Interview With Juan Cardarelli and Eric M. Levy On Congratulations


Interview With Juan Cardarelli and Eric M. Levy On Congratulations

Congratulations, the 2012 film from Juan Cardarelli and Eric M. Levy, tells the story of Jim (Brian Dieztan, NCIS) and Bridget (Abby Miller, Justified) and how their relationship crumbles after he proposes against her will. Part relationship drama, part comedy, the film takes a hard look at how big of a compromise is too big of a compromise for a couple.

I caught Congratulations at the Oxford Film Festival this past weekend and had the privilege of sitting down with Cardarelli and Levy (who also co-wrote the film) after the screening. They talked about the development of the story, how the film would be different with the roles reversed, and the benefits of co-directing.

Check out the full interview below.

WGTC: Where’d you guys get the inspiration for the film? Why make this movie?

Cardarelli: The four of us, including the two actors, we all think about marriage and getting married. We’re 30. Brian’s 33 and he’s married and has kids.

Levy: It seemed like marriage was a hot topic in everyone’s life, in one way or another. Whether you thought that it was a terrible idea, or whether, for example, Brian was already married and had kids and loving it. So there’s a lot of different points of view to look at it.

The idea originally came in the form of a script that Brian and Abby, the two lead actors, wrote. We came aboard and gave some pretty big notes and then we all started working on it together. So really for the inspiration I’d have to give credit mostly to Brian and Abby. While we did change a lot in the script, the spirit of that idea was really the same and really preserved.

WGTC: So neither of you have faked an engagement ever?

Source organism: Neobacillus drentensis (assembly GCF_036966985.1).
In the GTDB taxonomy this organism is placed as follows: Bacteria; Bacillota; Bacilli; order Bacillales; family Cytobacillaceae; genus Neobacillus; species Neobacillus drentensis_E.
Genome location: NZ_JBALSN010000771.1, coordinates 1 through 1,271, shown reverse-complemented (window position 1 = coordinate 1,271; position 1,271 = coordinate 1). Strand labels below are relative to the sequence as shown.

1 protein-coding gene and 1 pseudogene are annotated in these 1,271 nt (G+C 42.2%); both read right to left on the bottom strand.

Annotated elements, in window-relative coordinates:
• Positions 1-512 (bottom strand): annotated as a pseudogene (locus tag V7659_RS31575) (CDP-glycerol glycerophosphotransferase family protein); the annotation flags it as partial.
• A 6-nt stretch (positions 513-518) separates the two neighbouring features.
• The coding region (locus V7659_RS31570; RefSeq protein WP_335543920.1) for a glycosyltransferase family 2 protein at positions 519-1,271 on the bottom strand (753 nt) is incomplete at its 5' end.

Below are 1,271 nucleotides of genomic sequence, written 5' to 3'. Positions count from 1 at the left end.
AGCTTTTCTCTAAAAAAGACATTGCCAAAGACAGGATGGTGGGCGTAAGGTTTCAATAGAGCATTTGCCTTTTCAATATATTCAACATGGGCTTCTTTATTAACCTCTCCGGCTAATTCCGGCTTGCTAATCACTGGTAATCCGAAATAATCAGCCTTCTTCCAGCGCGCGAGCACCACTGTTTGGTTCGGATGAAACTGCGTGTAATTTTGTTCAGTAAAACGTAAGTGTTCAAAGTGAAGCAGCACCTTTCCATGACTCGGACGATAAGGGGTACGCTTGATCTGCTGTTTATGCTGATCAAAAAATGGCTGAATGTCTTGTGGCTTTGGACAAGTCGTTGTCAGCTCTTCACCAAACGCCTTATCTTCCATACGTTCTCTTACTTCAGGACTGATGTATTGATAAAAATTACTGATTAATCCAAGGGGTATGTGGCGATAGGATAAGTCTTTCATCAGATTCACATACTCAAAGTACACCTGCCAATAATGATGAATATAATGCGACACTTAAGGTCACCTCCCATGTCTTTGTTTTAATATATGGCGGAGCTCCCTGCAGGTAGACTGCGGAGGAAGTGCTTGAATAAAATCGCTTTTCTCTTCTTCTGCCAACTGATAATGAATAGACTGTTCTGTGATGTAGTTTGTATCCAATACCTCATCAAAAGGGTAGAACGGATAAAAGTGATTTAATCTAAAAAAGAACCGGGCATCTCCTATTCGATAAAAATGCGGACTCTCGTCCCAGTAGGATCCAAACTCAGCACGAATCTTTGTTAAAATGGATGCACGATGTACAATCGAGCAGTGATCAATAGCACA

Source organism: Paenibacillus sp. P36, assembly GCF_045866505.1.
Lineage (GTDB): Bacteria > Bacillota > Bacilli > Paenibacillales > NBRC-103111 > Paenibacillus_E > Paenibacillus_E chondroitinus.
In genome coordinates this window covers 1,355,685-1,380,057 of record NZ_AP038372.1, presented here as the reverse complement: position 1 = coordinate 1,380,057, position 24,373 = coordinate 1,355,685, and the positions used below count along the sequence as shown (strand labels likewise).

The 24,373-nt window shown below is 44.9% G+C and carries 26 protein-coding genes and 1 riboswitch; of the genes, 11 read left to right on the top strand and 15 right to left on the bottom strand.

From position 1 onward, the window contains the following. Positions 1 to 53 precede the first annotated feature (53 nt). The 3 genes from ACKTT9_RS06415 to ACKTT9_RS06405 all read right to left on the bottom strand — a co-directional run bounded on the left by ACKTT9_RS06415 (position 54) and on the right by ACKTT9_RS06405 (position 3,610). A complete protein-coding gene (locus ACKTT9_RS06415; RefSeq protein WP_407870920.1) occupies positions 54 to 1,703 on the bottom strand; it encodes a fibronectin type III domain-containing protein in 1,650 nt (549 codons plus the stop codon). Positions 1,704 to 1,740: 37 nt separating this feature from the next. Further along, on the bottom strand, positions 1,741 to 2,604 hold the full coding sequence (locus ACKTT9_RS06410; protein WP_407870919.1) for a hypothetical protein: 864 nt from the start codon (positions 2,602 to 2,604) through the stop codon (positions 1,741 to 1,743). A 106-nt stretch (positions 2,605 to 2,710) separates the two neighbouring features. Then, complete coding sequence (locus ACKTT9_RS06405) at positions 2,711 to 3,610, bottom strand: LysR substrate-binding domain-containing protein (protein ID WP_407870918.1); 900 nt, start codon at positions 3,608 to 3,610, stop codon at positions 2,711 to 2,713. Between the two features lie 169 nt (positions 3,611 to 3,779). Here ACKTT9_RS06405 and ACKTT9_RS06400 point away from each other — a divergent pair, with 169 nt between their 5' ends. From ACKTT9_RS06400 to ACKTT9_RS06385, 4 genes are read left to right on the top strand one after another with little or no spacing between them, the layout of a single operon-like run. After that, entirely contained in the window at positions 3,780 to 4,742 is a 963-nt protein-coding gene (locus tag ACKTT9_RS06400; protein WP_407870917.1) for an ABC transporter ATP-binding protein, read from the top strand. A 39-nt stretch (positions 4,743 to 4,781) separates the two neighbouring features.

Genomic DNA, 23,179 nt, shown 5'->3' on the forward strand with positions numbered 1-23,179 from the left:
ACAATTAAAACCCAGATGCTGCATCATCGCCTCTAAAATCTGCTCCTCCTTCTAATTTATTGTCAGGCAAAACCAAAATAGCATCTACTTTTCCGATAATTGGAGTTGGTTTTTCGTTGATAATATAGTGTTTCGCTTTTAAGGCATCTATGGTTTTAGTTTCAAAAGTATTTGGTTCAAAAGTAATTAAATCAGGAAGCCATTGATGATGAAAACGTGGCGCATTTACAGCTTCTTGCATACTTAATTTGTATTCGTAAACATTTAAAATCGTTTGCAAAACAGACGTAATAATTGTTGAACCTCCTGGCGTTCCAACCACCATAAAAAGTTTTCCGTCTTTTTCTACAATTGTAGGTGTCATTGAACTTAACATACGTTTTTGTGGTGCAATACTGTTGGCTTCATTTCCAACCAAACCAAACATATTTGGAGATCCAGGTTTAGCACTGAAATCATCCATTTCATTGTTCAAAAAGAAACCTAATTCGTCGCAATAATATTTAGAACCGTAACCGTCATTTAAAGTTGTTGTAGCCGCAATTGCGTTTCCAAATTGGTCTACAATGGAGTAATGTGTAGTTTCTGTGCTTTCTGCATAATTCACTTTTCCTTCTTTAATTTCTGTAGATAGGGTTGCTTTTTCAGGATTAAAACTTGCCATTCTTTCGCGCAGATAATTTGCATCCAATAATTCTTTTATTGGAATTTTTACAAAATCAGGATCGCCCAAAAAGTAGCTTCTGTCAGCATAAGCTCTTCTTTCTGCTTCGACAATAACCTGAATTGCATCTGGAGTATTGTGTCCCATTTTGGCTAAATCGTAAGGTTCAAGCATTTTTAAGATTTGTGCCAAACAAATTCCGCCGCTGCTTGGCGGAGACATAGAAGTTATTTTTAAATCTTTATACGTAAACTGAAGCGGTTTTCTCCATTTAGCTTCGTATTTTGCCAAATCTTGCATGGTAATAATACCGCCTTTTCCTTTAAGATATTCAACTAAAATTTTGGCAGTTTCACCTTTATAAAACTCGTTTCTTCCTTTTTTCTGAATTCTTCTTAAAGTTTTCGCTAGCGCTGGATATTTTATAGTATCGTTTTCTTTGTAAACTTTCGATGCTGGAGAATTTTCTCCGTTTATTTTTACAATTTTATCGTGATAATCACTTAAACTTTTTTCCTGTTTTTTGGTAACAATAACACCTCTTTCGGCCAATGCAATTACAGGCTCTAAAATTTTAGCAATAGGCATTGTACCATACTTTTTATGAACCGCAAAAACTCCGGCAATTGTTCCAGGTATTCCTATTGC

Cardarelli: (Laughs) Nope.

WGTC: Casey was a really interesting character. Very unique. Tell me about developing him.

Cardarelli: Well the Casey that was in the original script was just a guy that Jim would call and talk to.

Levy: Sort of like the best friend character so Jim could say things out loud to a person. Like an exposition machine. We wanted to make sure you couldn’t do the movie without Casey in it. So if you took Casey out of this plot the movie wouldn’t happen. The story wouldn’t play out the same way. That’s how he ended up living with the mom.

Cardarelli: You would always see that type of character in movies, the kooky comic relief, but it’s usually not grounded, and I think we really wanted to make it seem like a plausible thing that this guy would live with this mom and it would make sense. It’s sweet and endearing because they love each other in this weird way.

Levy: We wanted to reverse the stereotype of the slacker best friend mooching off the mom.

Cardarelli: He’s actually being a better fake son than the real son is.

WGTC: With what you just said there about reversing stereotypes, it’s been done more frequently in the last few years, but why did you write the guy being the one to want to get married and the girl being against it?